Tag Archives: Politics

Understanding The Fiscal Cliff – Infographic

Millionaire Corner surveys investors to obtain insights into their financial needs and preferences. Research is conducted in partnership with Spectrem Group, the premier market research and consulting firm in the wealth and retirement industries. This educational infographic explains the “Fiscal Cliff,” and offers possible solutions.

Source: Millionaires CornerVisual.ly,

Mobile Is Transforming Political Engagement – Infographic

There’s no denying that we’re a much more mobile nation than we were four years ago. That switch to mobile is affecting not only how we communicate with each other, but also how we engage politically.

As of late September, a reported 88% of registered voters had a cell phone of some kind, with 53% of those voters toting around smartphones. For this year’s election, one in 10 voters made a political contribution via text message or a mobile app, and 37% of voters used their mobile phone for political information and discussion with others.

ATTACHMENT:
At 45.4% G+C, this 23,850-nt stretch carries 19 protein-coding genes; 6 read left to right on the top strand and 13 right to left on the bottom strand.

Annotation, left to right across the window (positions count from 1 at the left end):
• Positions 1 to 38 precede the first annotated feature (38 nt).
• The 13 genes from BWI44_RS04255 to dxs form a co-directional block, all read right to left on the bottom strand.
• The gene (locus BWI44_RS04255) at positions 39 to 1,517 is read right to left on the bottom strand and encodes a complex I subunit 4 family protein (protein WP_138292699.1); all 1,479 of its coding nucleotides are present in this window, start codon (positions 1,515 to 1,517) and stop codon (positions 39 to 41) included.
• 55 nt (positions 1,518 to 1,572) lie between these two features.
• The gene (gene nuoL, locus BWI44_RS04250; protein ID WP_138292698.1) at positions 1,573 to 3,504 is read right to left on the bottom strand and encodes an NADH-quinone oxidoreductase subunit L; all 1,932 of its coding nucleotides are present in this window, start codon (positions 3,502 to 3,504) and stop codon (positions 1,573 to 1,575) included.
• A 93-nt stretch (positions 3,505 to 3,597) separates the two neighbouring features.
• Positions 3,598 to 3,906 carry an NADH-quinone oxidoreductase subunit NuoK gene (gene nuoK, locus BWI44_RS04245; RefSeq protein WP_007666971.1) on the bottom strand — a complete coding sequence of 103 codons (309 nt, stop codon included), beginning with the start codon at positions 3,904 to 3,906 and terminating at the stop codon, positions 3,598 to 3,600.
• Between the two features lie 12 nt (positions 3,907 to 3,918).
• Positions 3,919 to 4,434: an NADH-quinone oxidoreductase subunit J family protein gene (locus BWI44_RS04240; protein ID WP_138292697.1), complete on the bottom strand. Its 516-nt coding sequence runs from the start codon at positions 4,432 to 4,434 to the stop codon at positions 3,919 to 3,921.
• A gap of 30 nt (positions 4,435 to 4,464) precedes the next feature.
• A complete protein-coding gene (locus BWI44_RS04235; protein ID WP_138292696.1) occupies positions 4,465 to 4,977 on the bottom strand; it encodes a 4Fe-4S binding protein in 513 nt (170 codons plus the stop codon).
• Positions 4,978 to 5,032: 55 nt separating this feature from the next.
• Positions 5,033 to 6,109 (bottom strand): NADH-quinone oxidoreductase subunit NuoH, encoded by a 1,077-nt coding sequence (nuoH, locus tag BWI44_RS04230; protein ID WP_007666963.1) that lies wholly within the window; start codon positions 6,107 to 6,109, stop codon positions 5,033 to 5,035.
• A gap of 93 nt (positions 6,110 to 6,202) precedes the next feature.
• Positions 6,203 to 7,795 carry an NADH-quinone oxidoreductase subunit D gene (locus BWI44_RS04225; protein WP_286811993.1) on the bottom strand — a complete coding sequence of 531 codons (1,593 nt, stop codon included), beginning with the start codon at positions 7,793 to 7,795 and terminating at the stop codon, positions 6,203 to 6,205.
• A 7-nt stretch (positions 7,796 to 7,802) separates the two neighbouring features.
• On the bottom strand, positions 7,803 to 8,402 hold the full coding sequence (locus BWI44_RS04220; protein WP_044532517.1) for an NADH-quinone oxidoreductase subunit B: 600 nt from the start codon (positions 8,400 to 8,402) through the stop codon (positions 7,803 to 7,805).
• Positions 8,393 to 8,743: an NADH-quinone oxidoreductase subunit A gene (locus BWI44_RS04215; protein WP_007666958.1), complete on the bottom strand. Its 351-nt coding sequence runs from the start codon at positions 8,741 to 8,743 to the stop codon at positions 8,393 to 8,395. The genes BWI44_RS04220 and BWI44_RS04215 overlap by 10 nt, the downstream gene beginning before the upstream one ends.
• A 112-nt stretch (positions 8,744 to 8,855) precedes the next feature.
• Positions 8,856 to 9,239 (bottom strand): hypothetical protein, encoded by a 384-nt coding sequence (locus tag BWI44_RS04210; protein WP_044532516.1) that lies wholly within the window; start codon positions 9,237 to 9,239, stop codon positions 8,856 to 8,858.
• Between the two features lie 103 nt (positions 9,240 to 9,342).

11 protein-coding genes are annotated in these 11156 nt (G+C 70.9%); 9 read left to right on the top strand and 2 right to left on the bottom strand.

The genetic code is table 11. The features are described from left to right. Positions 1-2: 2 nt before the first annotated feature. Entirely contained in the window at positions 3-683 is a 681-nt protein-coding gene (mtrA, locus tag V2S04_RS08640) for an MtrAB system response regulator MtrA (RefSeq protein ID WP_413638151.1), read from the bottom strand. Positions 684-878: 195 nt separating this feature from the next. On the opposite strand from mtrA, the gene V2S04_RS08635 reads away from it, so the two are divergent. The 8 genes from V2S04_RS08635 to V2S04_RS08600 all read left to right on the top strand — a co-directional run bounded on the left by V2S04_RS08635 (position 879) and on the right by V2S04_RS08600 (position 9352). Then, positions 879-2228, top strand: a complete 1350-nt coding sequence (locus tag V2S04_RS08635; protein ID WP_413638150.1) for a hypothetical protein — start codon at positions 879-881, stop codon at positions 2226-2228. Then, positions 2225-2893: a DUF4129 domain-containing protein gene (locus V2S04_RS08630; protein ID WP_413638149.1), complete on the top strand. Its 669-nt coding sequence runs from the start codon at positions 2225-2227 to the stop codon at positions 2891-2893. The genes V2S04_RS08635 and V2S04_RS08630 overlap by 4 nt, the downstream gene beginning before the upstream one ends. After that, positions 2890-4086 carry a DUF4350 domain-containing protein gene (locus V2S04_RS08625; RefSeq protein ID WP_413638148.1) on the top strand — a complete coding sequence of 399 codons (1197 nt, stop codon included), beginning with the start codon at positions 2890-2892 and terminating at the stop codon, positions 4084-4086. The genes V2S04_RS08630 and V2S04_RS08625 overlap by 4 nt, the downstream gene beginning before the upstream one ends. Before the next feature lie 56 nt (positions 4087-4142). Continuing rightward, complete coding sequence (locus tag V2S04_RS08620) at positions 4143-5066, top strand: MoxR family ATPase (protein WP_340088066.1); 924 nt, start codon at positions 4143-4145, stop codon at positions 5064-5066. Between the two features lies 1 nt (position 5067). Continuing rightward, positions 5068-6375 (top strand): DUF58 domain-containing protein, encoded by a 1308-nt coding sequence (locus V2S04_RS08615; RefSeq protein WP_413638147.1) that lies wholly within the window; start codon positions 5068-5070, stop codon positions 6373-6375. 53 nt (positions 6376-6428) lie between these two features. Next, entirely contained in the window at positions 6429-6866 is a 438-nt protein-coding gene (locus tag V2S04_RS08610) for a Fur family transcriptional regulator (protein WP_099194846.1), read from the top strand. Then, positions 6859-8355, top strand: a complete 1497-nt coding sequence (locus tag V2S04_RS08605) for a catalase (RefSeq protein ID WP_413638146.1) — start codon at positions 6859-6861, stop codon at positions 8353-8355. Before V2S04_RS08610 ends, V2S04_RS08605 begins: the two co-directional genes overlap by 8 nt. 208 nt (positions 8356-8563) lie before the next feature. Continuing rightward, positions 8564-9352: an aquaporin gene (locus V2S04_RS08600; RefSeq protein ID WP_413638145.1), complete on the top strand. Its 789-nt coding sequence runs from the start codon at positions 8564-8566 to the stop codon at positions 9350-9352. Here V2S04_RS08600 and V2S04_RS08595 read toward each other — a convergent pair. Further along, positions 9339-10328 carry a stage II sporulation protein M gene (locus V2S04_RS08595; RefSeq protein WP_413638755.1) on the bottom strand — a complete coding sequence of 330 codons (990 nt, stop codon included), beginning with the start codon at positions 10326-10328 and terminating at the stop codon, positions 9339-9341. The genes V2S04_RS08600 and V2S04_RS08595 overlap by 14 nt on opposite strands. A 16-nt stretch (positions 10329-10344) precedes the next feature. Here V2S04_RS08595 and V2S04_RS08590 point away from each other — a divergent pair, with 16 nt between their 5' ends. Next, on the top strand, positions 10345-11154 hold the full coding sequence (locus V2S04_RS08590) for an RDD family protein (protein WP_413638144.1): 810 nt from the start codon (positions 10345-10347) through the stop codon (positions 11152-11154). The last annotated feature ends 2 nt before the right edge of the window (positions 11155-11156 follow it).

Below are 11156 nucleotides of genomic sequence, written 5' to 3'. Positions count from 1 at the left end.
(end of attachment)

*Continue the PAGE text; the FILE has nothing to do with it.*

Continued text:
Payvia, a company that powered political contributions for the Obama and Romney campaigns, created this infographic breaking down some of the numbers from this year, and making some predictions on what we can expect with the 2016 election.

Take a look at their findings below, then give us your thoughts in the comments — how do you think mobile will have evolved by the 2016 election?

Source: Mashable.com

2012 Election: Who Owns Who – Infographic

President Barack Obama raised far more money via direct contributions, but Governor Mitt Romney’s campaign edged ahead via “outside spending” – including Super PACS largely enabled by the Citizens’ United Supreme Court decision which now allows corporations, unions and issue advocacy organizations unlimited campaign spending.

Source: Visual.ly

Obama vs. Romney: Dialing For Dollars And Votes – Infographic

During this year’s U.S. election, candidates channeled the power of apps and text messaging to appeal to voters, promote their party platform and fundraise.

CallerSmart analyzed how much telephones — smartphones, texts and anonymous phone banks — are bringing democracy to a digital environment. As it turns out, President Barack Obama or Republican presidential candidate Mitt Romney could thank cellphones for being elected on Nov. 6.

SEE ALSO: How Are Apps Shaping the 2012 Election? [INFOGRAPHIC]